Incorporating Your Pets Into Your Estate Plan
Did you know that you can formally plan for the care of your pet in your estate planning? All U.S. states have enacted legislation authorizing the establishment of pet trusts. With a pet trust, a pet owner can designate an individual to care for a pet after his or her death and provide funding for the pet’s ongoing care.
The importance of pet trusts
A pet trust establishes a legally enforceable obligation for your trustee to use the funds in the trust for the care of your pet in the manner that you have established. Other advantages include:
· The trust is valid during your lifetime. If, for example, you were to incur a disability, the trustee could step in to ensure that your pet is cared for. The trust also remains valid after your death.
· Trust assets are not part of your probate estate.
· Trust provisions allow you to determine who will care for your pet and how, according to your wishes.
· If prudent, a separate trustee can be appointed to invest and manage trust assets.
What to consider when establishing a pet trust
When working with your attorney to establish the trust, here are a few factors to consider:
· Selecting a trustee. Your trustee can be the same person as your pet guardian, or you may consider a separate financial trustee to help invest the assets and provide oversight on how they are spent.
· Pet guardian. When choosing the individual to name as your pet guardian, it is important to have a serious conversation with him or her. You want to be sure that there is mutual understanding regarding the expectations involved and the ability to make the commitment. You should also consider naming a successor who can step in if your original appointment is unwilling or unable to serve.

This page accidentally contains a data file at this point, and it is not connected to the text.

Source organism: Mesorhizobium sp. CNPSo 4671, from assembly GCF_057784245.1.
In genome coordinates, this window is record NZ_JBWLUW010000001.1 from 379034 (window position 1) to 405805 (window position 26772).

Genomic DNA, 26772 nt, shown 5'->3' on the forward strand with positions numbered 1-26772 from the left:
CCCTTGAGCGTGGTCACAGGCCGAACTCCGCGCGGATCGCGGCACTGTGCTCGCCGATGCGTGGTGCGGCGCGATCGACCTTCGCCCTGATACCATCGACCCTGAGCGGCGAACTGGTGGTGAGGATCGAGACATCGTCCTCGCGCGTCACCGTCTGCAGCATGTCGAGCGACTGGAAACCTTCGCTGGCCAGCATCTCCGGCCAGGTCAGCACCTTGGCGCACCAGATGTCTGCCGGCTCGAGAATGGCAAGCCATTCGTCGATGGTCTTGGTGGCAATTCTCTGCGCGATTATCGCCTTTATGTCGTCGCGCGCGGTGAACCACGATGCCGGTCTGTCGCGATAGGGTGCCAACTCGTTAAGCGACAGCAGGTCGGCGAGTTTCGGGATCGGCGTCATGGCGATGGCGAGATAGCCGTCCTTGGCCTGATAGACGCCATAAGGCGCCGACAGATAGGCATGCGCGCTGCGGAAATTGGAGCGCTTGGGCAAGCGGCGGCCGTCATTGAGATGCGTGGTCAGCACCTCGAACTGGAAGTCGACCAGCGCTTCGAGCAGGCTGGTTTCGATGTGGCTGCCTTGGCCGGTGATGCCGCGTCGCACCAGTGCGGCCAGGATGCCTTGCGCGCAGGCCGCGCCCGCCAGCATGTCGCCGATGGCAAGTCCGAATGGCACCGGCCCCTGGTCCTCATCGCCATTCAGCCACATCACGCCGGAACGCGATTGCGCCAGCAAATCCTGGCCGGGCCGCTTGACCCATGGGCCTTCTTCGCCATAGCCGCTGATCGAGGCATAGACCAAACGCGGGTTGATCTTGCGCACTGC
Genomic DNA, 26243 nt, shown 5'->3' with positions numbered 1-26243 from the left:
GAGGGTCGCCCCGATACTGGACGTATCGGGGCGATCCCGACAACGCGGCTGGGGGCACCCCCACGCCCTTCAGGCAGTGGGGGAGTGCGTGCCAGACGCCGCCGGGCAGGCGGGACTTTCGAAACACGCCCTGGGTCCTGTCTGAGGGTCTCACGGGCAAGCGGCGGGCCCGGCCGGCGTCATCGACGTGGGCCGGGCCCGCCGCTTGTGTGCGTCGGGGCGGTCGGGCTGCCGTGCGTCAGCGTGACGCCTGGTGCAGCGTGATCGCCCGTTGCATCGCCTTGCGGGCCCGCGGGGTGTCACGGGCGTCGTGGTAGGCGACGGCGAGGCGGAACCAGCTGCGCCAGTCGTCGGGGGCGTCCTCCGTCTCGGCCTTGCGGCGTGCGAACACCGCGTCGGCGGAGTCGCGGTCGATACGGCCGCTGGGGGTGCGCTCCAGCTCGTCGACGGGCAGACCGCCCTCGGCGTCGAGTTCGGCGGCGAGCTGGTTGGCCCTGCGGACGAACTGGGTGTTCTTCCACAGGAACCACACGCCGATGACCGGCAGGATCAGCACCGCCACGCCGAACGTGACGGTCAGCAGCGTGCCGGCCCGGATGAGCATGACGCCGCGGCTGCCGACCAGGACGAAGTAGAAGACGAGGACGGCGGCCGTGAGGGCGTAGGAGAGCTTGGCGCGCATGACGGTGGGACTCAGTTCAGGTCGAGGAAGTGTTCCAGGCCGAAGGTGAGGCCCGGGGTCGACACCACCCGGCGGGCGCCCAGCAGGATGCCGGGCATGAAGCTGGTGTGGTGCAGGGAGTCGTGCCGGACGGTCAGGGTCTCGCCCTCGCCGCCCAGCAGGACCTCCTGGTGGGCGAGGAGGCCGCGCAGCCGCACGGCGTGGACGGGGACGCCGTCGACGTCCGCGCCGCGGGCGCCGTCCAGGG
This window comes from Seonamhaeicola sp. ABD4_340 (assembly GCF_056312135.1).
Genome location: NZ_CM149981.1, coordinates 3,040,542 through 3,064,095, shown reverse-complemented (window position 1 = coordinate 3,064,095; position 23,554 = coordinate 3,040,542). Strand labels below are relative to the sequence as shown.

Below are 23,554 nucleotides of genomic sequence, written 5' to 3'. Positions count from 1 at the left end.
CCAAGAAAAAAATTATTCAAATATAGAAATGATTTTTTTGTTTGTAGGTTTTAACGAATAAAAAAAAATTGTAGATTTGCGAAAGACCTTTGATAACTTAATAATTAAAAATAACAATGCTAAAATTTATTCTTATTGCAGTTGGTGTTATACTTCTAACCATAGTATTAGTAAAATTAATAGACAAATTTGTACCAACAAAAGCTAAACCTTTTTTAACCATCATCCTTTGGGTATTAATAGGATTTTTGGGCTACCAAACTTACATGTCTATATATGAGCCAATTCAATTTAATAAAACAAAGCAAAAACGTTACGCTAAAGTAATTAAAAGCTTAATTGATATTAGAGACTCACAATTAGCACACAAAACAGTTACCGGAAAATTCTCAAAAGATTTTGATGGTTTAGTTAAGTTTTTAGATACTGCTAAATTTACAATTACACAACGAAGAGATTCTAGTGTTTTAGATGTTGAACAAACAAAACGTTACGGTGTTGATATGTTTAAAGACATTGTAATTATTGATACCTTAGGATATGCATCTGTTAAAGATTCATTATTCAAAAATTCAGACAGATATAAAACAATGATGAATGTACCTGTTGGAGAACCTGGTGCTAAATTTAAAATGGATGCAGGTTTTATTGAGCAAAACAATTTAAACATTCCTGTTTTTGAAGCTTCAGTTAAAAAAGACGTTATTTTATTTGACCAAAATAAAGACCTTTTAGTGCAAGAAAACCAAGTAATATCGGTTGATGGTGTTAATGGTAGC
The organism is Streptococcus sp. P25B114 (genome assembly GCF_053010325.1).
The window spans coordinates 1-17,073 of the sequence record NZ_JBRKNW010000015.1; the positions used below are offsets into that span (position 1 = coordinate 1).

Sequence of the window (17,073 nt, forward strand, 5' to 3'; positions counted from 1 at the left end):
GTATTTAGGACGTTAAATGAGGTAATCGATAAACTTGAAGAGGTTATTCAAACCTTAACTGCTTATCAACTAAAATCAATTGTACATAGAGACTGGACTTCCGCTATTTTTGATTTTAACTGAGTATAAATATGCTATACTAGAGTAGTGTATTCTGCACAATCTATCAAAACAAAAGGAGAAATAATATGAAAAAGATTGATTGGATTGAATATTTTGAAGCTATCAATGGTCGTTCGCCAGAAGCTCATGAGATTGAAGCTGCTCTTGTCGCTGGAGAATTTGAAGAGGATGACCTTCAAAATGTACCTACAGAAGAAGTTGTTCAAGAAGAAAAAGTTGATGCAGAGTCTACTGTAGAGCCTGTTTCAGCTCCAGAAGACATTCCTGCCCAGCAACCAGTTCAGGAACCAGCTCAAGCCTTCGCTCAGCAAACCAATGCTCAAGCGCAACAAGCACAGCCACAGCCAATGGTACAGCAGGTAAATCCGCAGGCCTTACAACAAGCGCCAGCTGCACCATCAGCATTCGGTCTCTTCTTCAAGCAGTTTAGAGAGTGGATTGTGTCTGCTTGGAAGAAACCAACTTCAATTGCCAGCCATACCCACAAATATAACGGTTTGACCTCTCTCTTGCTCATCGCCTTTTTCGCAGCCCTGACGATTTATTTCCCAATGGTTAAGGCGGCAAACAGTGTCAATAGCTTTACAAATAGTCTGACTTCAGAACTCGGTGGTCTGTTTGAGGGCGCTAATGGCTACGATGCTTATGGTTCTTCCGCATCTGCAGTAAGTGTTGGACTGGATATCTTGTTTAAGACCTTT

· Identify remaindermen. Consider who should benefit from the remaining trust assets if your pet does not outlive the assets. It can be a family member (or members) or even a charitable organization dedicated to helping pets.
· Fund the trust. The amount of money or other assets that would be reasonably necessary to fund the trust depends on the number of pets supported and their anticipated life expectancies. It is also a matter of the pets’ health concerns, special dietary needs, veterinary expenses, and so forth.
· Instructions for care. Special circumstances should be considered. For example, if you have more than one pet and you would like to keep them together, be sure to discuss this with the pet guardian. You can also ease the transition by providing some form of detailed instructions for pet care—but don’t restrict your trustee’s discretion too much in the event that unexpected or new circumstances arise.
When a pet trust isn’t the best option
Although a pet trust provides a legally enforceable obligation to care for a pet, you may not want or be in a position to set aside separate assets to establish one. An alternative would be to identify in your will or trust someone on whom you can rely to provide genuine care for your pet(s).
Whether your needs are served through a pet trust or through other estate planning solutions, don’t leave your pets out of the planning equation. After all, they are members of the family!
This material has been provided for general informational purposes only and does not constitute either tax or legal advice. Although we go to great lengths to make sure our information is accurate and useful, we recommend you consult a tax preparer, professional tax advisor, or lawyer.
For Registered Representatives: Marianna Goldenberg is a financial consultant located at CURO Wealth Management, 1705 Langhorne Newtown Rd, Langhorne PA 19067). She offers securities as a Registered Representative of Commonwealth Financial Network®, Member FINRA/SIPC. She can be reached at 215-486-8350 or at email@example.com.
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